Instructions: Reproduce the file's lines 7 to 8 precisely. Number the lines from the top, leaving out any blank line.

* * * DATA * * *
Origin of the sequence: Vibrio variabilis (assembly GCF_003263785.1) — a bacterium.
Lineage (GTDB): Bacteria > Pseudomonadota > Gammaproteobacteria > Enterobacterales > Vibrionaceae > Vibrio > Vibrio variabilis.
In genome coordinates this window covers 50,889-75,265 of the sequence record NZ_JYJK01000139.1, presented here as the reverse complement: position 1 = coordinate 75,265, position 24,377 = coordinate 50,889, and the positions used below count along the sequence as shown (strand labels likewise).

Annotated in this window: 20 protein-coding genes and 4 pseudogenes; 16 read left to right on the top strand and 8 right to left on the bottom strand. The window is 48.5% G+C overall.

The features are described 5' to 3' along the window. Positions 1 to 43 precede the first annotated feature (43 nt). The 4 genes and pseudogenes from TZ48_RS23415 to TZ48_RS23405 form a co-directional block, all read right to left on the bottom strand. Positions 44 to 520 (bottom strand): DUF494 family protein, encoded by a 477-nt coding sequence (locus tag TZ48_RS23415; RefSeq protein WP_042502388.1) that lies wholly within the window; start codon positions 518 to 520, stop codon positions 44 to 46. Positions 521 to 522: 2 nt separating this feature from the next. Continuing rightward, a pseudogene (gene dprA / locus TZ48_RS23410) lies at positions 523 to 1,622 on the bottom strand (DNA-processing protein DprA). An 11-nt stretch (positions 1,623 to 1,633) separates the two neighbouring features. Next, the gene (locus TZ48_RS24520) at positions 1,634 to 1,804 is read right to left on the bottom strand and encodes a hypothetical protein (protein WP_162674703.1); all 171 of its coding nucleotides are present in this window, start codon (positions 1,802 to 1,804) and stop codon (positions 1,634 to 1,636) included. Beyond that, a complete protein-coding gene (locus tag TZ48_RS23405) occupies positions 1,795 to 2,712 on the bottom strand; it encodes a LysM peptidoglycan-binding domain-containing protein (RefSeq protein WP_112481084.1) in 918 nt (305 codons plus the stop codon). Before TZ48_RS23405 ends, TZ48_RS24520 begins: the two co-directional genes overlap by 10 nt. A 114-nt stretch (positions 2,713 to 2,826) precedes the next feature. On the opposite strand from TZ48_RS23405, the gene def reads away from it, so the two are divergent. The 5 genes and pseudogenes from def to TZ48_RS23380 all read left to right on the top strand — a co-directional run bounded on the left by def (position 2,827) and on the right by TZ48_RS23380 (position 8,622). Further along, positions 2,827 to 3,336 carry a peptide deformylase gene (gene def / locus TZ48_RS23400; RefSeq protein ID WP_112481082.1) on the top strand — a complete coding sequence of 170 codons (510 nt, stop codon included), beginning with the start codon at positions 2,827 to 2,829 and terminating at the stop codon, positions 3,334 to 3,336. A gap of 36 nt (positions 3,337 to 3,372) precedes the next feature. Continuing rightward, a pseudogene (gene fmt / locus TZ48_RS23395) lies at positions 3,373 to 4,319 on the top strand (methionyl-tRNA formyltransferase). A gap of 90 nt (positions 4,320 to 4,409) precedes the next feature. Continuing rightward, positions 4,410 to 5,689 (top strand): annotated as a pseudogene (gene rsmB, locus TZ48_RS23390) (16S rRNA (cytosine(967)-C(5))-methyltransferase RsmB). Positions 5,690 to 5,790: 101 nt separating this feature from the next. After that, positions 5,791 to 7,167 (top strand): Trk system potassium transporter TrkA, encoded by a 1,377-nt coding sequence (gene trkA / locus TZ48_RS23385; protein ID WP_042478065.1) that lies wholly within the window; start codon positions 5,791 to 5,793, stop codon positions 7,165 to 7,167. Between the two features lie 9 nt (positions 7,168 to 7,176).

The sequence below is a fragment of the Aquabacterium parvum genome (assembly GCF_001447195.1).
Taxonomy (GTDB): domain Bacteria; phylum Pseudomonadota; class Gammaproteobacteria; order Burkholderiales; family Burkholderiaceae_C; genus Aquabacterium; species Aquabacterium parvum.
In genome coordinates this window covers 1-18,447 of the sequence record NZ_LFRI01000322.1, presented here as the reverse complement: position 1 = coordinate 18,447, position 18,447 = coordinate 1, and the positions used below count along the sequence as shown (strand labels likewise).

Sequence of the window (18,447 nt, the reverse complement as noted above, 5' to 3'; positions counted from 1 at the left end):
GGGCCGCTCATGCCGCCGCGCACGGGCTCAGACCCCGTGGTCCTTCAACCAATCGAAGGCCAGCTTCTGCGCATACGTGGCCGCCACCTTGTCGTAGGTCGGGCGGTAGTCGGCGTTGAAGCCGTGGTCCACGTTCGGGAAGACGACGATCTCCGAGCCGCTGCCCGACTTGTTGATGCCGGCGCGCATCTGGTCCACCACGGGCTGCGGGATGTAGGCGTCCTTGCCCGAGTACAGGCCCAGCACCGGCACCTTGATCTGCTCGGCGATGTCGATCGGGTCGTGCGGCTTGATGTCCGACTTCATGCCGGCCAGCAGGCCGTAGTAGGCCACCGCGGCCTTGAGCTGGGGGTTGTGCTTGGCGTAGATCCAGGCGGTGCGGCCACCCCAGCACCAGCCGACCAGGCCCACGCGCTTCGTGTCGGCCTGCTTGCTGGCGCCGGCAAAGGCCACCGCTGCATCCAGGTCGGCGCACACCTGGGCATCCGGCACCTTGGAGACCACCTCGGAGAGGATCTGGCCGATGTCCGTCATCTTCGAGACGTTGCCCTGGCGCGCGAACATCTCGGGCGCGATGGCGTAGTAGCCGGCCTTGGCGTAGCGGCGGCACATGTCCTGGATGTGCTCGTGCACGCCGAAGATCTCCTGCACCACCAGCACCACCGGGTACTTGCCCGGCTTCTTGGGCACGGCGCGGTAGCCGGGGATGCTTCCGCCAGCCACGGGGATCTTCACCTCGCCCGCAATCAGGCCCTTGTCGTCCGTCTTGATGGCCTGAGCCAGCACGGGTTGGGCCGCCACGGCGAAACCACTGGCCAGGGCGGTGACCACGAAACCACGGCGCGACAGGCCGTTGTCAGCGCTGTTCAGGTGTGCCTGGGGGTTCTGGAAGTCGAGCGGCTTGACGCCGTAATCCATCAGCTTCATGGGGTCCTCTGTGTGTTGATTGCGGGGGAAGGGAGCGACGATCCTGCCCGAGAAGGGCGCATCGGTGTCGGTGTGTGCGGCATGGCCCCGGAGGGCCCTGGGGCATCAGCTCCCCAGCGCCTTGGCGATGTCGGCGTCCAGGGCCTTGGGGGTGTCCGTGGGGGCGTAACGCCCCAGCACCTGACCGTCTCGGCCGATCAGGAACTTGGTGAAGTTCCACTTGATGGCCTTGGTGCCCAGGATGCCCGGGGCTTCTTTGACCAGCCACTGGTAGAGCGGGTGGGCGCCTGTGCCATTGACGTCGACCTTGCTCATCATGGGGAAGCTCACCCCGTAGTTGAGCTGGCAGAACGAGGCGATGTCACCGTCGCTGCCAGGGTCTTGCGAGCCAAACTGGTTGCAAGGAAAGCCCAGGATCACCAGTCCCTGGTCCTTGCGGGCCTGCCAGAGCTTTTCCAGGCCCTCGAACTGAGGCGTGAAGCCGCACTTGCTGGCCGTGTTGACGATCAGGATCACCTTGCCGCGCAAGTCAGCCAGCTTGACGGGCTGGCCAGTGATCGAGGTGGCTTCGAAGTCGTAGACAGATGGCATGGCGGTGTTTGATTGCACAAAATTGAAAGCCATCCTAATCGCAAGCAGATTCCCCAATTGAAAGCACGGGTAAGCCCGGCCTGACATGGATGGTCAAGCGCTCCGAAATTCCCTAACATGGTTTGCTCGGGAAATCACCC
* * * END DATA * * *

Taxonomy (GTDB): domain Bacteria; phylum Pseudomonadota; class Gammaproteobacteria; order Burkholderiales; family Burkholderiaceae_C; genus Aquabacterium; species Aquabacterium parvum.
In genome coordinates this window covers 1-18,447 of the sequence record NZ_LFRI01000322.1, presented here as the reverse complement: position 1 = coordinate 18,447, position 18,447 = coordinate 1, and the positions used below count along the sequence as shown (strand labels likewise).